Will Christina ever find the real Teddy?

The ending of "Westworld" Season 4 opens a floodgate of possibilities for the return of any past character from the series so far. Inside the Sublime with Christina as the gamemaster, a physical body or pearl brain isn't necessary for bringing anyone back. Christina exists virtually for the entirety of Season 4, and it isn't until Dolores' wiped pearl is released from the control deck that the audience realizes the extent of her new persona.

Christina wakes herself up through a variety of subconscious manifestations — she essentially speaks to herself through characters old and new. The most welcome of Christina's helpful delusions is an imaginary version of Teddy Flood (James Marsden), who comforts Christina and navigates her to her true identity, Dolores. When she becomes aware of what's going on, she promises to find the real Teddy, who she released into the Sublime back in Season 2. Will we see the return of the real Teddy in a possible Season 5 for more chivalrous deeds?

How will the hosts come back without their pearls?

The antagonists of Season 4 meet their ends in the season finale with both of their pearl brains smashed to irreparable bits. Halores redeems herself by taking out the deranged host version of the Man in Black and saves Christina by uploading her to the Sublime. The sociopathic cowboy suffers a grim fate at the hands of Halores who cuts off the top half of his head, serving a dash of karma, before crushing his mind.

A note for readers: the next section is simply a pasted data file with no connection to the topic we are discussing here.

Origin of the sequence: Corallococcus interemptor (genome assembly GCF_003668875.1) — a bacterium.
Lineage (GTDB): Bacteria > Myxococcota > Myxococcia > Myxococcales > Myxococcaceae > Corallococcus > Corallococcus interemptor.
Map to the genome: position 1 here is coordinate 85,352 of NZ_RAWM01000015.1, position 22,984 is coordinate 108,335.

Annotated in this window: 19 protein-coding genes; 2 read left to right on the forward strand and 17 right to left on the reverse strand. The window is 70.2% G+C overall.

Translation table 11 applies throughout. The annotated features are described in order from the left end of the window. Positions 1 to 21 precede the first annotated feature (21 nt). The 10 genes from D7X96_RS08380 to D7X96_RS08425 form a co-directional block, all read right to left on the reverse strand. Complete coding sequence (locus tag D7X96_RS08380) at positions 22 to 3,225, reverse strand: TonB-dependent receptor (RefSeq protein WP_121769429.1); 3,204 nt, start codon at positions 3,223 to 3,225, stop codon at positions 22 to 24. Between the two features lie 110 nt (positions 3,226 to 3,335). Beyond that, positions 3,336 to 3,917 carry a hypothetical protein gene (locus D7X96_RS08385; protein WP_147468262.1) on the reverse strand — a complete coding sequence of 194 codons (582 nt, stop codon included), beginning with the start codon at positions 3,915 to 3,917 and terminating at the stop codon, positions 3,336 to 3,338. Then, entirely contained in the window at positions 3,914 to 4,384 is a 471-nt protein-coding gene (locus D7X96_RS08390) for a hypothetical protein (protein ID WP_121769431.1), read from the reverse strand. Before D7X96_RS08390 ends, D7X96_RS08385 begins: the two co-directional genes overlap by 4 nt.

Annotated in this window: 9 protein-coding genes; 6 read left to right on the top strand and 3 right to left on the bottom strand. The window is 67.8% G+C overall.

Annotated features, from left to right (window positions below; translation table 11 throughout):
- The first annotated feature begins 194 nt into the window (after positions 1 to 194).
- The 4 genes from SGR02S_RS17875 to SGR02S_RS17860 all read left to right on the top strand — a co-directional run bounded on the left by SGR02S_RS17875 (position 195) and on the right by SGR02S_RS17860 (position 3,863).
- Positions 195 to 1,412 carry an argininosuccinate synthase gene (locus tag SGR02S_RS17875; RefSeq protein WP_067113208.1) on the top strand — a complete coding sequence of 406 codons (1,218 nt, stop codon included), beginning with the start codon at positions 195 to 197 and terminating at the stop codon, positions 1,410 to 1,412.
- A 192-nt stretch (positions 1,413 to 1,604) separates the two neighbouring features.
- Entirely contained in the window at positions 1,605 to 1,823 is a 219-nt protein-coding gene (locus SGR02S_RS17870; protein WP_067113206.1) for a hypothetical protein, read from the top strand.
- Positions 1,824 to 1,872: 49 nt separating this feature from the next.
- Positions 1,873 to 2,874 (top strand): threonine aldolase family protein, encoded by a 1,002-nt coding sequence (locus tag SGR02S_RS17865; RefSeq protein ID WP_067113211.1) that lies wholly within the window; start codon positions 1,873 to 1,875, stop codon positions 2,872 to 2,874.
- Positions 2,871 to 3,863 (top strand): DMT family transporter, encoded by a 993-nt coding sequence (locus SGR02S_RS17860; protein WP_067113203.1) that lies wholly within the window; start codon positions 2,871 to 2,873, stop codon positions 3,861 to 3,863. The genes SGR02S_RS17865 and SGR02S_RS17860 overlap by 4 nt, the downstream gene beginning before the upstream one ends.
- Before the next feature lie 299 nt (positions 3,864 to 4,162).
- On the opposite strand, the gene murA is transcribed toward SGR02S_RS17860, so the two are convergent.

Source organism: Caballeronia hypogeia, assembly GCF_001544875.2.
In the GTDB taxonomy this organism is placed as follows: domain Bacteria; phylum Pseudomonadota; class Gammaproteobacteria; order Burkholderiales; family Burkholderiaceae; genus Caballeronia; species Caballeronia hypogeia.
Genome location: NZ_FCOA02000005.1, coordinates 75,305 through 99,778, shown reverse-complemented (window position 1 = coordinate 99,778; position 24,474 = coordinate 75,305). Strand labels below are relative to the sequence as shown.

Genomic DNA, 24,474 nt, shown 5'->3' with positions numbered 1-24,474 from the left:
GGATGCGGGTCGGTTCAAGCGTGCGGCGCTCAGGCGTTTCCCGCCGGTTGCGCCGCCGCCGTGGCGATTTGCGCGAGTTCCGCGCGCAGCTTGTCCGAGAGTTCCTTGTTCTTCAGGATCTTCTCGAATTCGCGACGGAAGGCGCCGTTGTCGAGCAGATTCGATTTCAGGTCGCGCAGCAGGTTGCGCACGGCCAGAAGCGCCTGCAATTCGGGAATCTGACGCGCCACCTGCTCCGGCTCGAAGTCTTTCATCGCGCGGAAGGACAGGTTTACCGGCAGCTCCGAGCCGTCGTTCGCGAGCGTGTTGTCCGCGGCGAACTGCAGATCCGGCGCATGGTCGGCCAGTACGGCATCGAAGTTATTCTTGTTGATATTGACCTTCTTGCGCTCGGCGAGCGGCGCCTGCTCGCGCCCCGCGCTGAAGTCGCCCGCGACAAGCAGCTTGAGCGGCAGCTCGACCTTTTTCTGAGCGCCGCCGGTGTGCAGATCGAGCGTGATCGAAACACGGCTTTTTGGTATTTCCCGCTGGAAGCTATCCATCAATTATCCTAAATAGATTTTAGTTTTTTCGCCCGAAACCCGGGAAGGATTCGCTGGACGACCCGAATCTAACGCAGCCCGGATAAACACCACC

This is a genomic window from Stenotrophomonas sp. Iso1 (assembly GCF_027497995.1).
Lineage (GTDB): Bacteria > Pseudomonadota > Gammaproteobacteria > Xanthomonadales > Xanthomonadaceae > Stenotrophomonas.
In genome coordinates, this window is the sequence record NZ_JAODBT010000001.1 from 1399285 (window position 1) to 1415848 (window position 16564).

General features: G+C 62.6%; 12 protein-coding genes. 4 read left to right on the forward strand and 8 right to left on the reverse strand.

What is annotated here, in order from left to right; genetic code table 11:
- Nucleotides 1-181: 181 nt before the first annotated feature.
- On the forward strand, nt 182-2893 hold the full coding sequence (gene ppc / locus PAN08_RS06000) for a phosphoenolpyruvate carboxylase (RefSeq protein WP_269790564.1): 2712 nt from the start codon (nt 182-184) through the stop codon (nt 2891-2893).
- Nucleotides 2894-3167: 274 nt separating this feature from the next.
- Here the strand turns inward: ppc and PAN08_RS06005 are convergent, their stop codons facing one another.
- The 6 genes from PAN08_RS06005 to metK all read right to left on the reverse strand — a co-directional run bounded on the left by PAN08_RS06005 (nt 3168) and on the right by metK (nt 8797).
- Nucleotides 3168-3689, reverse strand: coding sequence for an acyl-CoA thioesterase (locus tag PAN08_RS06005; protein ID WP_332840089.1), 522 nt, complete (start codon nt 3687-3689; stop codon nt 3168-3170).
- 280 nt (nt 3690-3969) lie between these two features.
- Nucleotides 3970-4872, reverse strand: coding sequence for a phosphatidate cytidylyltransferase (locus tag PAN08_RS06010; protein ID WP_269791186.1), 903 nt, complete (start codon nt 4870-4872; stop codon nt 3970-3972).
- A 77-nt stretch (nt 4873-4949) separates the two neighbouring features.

Do these acts hold any finality in the "Westworld" reality of reversible deaths and an endless ability to duplicate characters? Co-creator Lisa Joy shined some light during a chat with Deadline, saying, "Some deaths must be respected." While these iterations of Hale and William may not return, if the series is renewed, it's possible we'll see Thompson and Harris again in some capacity in Dolores' new Westworld simulation park. Joy elaborated, "There are ways of conjuring "Westworld" characters back. There are some faces we will see again, but not all of them." 

Who will recover the other hosts?

In the unpredictable season finale, and even before that in the penultimate episode, several hosts are left dead yet intact. Maeve, Bernard, Ashley Stubbs (Luke Hemsworth), and Clementine (Angela Sarafyan) are killed but their pearl brains remain. This means the hosts are merely an easy repair away from instantly returning to life.